When every employee shares your organization's values and lives them out in how they work and interact, they form the basis of an undeniable company culture.

Mission πŸš€

Your company mission is all about what your company does and what purpose it serves in the marketplace and in the world at large. What does your company accomplish, and how does it go about doing that? While this may seem unimportant, your mission is critical.

In a 2016 study published in a working paper from Harvard Business School, researchers purported that high-purpose organizations where employees fully understand how their daily work connects to the company mission perform better financially than their direct competitors. They also have stock prices up to 12 times higher. A clear mission makes employees feel that their work has meaning.

When employees think this way, they're more likely to be happy, work harder, and remain loyal to the company. In turn, these actions and attitudes are what drive overall company performance.

Leadership style 🫑

Your leadership style refers to your behavioral approach to guiding, motivating, influencing, and managing those who report to you. It's clear that how you behave as a leader matters in creating a viable company culture. Negative behaviors will create a tense environment.

Developing leadership skills that are often considered universally important (like effective communication) can help you improve your culture. This is because it often leads to better collaboration, engagement, and productivity. However, it's also important to know what your employees desire to see in your leadership.

For example, younger millennials and Gen Z want ethical, inclusive leaders who truly care about their well-being. Having leaders whose leadership and performance management style reflects these desires can make employees feel heard, which in turn can positively affect workplace culture.

Communication and transparency πŸ’¬

According to the 2024 Edelman Trust Barometer, nearly one-third of people around the globe don't trust business leaders. When people find that they can't trust a leader, it often causes them to disengage from their work and from the overall mission of the company.

In a study of engaged employees, 96% of them trust their employer. When the trust disappears, so does the engagement. This underscores the importance of having transparency in the workplace. It is what builds trust with employees, raises morale, promotes accountability, and enhances business performance.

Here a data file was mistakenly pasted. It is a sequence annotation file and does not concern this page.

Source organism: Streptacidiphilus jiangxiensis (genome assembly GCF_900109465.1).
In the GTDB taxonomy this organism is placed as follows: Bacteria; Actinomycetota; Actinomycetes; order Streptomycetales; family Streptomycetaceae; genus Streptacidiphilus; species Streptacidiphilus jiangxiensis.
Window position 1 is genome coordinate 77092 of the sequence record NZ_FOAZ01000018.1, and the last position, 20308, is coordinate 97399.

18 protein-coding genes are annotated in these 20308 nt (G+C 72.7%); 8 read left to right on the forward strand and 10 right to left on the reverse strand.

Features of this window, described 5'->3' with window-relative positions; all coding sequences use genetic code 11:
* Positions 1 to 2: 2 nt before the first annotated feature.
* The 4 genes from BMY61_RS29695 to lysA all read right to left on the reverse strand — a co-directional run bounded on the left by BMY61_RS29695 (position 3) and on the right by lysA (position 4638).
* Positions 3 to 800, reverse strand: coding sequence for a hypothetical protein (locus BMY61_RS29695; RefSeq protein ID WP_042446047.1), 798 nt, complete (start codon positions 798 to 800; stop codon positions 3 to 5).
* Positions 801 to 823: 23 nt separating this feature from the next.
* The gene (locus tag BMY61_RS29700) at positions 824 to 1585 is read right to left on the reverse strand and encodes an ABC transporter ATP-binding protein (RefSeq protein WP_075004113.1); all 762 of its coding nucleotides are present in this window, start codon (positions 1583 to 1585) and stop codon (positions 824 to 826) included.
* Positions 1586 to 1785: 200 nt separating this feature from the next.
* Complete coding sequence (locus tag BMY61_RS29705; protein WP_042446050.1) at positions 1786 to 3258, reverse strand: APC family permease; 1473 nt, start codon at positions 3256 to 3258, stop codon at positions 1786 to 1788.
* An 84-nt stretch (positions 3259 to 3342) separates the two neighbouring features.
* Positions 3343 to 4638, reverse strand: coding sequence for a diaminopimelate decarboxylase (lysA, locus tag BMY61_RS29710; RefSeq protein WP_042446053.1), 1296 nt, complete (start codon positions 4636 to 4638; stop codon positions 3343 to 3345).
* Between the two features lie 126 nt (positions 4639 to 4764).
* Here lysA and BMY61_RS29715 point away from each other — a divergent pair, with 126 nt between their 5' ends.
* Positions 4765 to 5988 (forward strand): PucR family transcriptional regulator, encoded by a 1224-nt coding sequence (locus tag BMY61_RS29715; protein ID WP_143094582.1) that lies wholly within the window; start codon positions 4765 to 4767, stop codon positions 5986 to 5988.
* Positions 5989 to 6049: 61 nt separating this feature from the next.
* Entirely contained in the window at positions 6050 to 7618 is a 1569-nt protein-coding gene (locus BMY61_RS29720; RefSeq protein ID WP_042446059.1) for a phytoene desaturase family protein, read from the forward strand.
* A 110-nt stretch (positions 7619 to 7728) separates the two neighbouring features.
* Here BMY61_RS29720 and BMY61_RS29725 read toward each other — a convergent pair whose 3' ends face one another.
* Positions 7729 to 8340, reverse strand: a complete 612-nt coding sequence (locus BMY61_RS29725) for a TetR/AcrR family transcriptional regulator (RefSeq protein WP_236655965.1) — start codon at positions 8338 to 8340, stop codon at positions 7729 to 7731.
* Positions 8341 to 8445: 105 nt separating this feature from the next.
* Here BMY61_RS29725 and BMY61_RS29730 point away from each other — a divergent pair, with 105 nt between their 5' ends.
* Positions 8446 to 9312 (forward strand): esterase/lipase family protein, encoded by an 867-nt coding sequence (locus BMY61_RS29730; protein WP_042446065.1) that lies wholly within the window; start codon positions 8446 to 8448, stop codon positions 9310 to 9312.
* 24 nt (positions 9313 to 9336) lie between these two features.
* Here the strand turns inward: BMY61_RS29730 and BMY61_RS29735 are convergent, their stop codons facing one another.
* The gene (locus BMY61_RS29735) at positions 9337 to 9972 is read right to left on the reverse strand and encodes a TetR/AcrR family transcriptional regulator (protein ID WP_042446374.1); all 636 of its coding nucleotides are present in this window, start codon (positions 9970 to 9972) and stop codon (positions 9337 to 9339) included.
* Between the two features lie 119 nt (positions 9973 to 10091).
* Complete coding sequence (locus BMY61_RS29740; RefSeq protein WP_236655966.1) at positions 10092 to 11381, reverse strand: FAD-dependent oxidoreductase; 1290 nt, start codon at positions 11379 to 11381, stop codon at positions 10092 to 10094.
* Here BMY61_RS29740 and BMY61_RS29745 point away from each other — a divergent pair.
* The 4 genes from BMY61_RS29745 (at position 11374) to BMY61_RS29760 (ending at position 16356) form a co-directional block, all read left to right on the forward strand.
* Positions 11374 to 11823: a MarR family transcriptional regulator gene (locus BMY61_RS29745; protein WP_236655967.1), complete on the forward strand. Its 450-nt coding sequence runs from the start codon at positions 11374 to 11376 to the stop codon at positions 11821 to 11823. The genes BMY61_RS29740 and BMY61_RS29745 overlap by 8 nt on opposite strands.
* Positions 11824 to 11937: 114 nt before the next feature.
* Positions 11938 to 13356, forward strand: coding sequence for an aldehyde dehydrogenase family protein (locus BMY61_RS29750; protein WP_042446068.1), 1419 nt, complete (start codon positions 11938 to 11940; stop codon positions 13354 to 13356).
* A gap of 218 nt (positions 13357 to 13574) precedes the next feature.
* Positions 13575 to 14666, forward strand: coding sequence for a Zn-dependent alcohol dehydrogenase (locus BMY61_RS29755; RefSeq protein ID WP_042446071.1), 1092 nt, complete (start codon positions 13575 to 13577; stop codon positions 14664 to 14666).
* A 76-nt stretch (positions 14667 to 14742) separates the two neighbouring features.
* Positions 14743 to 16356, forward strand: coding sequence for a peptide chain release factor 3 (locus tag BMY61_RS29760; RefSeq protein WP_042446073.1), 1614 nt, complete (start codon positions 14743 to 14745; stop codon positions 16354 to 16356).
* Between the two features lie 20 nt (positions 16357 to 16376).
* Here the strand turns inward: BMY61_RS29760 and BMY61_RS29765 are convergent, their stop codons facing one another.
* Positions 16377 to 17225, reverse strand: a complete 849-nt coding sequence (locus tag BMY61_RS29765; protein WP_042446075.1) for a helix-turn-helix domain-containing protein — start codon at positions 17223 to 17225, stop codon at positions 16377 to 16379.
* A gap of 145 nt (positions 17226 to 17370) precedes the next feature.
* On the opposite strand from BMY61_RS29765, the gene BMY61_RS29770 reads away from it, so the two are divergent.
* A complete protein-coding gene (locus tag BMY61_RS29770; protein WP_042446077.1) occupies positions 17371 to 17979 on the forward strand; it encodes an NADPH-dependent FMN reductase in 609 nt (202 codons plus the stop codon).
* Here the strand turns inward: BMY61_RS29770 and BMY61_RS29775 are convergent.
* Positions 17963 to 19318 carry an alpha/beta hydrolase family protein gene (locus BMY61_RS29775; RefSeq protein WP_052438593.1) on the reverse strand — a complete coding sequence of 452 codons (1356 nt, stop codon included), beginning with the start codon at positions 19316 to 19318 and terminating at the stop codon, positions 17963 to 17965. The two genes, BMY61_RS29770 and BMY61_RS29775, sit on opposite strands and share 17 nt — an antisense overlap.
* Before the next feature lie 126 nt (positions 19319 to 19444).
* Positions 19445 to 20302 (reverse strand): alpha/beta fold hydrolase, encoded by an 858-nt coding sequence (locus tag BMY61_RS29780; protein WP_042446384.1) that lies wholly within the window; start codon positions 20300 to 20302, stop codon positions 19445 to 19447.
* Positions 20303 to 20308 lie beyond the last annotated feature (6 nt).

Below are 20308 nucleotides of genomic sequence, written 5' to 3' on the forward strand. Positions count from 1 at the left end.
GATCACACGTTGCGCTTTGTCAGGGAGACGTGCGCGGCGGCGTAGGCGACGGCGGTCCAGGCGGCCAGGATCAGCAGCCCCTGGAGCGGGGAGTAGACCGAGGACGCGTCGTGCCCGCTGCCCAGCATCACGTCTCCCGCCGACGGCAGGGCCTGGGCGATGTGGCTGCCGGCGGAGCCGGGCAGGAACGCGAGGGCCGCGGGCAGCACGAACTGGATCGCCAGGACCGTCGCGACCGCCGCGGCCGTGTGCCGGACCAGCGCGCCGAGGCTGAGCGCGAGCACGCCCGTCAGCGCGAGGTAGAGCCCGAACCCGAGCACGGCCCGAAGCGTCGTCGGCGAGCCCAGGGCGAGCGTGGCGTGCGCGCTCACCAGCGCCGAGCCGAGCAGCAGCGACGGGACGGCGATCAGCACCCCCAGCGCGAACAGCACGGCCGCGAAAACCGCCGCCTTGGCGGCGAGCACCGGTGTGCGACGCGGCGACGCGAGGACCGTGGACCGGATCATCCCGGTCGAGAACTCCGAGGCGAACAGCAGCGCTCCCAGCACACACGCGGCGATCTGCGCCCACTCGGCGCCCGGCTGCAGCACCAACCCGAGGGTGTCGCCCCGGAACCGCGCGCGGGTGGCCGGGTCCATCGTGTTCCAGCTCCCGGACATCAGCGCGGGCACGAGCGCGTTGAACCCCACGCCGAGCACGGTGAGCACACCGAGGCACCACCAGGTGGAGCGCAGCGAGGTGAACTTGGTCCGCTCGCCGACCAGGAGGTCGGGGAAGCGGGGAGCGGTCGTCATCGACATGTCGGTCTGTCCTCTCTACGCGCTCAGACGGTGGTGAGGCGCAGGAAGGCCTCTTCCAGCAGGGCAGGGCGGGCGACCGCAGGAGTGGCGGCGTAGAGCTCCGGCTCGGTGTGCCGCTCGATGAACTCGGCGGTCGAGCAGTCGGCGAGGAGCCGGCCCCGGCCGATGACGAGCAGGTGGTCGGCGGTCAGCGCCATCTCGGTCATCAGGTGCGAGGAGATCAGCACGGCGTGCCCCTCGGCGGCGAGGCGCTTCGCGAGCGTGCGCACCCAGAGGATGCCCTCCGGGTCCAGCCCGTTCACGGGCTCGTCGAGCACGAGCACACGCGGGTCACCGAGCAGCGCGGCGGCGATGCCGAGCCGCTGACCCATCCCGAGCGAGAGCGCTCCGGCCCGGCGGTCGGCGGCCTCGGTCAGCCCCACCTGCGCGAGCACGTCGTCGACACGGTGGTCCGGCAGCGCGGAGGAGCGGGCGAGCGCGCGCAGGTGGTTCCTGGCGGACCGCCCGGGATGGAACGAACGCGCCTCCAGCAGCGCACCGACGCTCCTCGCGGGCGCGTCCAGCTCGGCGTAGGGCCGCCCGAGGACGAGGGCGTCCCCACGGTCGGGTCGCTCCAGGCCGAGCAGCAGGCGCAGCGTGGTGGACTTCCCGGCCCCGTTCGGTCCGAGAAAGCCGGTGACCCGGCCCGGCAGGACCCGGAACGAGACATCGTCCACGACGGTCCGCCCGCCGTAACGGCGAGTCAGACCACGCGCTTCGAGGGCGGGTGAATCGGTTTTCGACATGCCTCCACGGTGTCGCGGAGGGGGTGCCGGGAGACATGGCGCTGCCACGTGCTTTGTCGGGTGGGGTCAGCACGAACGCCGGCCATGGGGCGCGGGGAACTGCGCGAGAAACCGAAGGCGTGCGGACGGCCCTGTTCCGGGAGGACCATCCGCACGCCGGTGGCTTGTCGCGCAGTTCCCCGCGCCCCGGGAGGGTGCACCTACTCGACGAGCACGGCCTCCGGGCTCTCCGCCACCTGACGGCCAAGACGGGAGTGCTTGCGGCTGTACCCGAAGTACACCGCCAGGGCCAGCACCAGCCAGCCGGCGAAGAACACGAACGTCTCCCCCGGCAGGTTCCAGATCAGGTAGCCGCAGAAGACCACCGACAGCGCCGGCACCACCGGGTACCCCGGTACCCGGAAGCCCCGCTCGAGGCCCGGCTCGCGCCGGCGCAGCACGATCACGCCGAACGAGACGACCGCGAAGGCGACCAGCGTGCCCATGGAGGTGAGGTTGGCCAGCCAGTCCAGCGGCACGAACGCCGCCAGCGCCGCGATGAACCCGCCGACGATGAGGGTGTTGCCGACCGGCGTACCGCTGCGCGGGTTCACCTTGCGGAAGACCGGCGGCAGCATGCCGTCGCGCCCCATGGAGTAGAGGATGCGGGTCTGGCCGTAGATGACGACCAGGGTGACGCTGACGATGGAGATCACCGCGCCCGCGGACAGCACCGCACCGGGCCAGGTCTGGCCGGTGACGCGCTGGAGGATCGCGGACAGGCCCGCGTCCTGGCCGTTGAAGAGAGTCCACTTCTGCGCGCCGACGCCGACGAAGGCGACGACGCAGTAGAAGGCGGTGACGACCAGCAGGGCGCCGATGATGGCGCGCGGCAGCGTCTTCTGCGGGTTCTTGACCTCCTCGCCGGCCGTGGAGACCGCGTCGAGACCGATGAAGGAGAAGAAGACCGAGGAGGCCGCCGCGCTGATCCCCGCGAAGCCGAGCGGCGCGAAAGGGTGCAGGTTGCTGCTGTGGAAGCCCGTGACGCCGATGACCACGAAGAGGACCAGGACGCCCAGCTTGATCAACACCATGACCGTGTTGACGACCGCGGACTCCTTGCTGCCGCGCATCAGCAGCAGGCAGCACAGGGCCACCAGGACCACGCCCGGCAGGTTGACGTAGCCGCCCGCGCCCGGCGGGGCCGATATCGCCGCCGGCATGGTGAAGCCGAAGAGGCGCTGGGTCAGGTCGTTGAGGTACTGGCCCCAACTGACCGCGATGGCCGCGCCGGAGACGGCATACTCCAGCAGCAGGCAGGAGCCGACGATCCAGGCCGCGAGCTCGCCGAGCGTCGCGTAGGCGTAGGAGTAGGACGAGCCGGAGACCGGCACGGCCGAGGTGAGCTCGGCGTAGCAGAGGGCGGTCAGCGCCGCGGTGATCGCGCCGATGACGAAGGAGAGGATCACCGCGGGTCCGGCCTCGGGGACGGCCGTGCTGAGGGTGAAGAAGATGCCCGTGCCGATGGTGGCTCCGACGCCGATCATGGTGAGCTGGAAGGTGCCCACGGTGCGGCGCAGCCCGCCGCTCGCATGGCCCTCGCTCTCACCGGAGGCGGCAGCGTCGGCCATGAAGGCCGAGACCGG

Open communication is the foundation for building a company culture that values transparency. When you foster a culture of openness, employees are more likely to feel that you are being truthful with them. As a result, they will more readily buy into corporate initiatives. Communication also empowers employees. Usually, those who feel more empowered perform better in their jobs.

Employee engagement 🀝

Employee engagement refers to the dedication, enthusiasm, and emotional commitment a person feels when they go to work. You may not realize it, but there is a strong link between a solid company culture and highly engaged employees.

Your company should create a culture based on a shared mission and values and explain how an employee's job connects to those things. This helps employees form an emotional connection with their work, which leads to higher engagement. Those engaged employees then positively influence the company culture by becoming:

If you want your culture to improve, it's clear that driving employee engagement should become a priority for your leadership.

Employee recognition πŸ…

Only one in three U.S. employees feel that they have been recognized or praised for their efforts at work

Only one in three U.S. employees feel that they have been recognized or praised for their efforts at work in the last seven days. Unfortunately, a lack of meaningful recognition at work routinely leads to high turnover. This is because employees who don't get the recognition they desire become twice as likely to leave within the year.

However, it's important to understand that an occasional thank you or mass-produced certificate is not the way to go. Employee recognition that builds culture is rooted in authenticity. Employees want to be individually recognized. They want feedback and awards that are specific to their work and accomplishments. Gallup also reports that they want both their immediate supervisor and the CEO of the company to recognize their work. This shows the importance of building culture from top to bottom.

It's also important to see that employee recognition as an opportunity. It allows you and your leadership team to reinforce your company culture among all employees. When you publicly reward people for behavior that reflects cultural values, it shows other employees that culture matters to those at the top.

Different types of effective company culture

As you consider building your company culture, you must recognize that not all cultures are the same. There are three distinct models of corporate culture. Each has its own unique structures, characteristics, benefits, and drawbacks. While no one type of culture is better than another, it does help to understand each model so you can select the one that will work best for your company.

Hierarchical culture, team-based culture, and innovative culture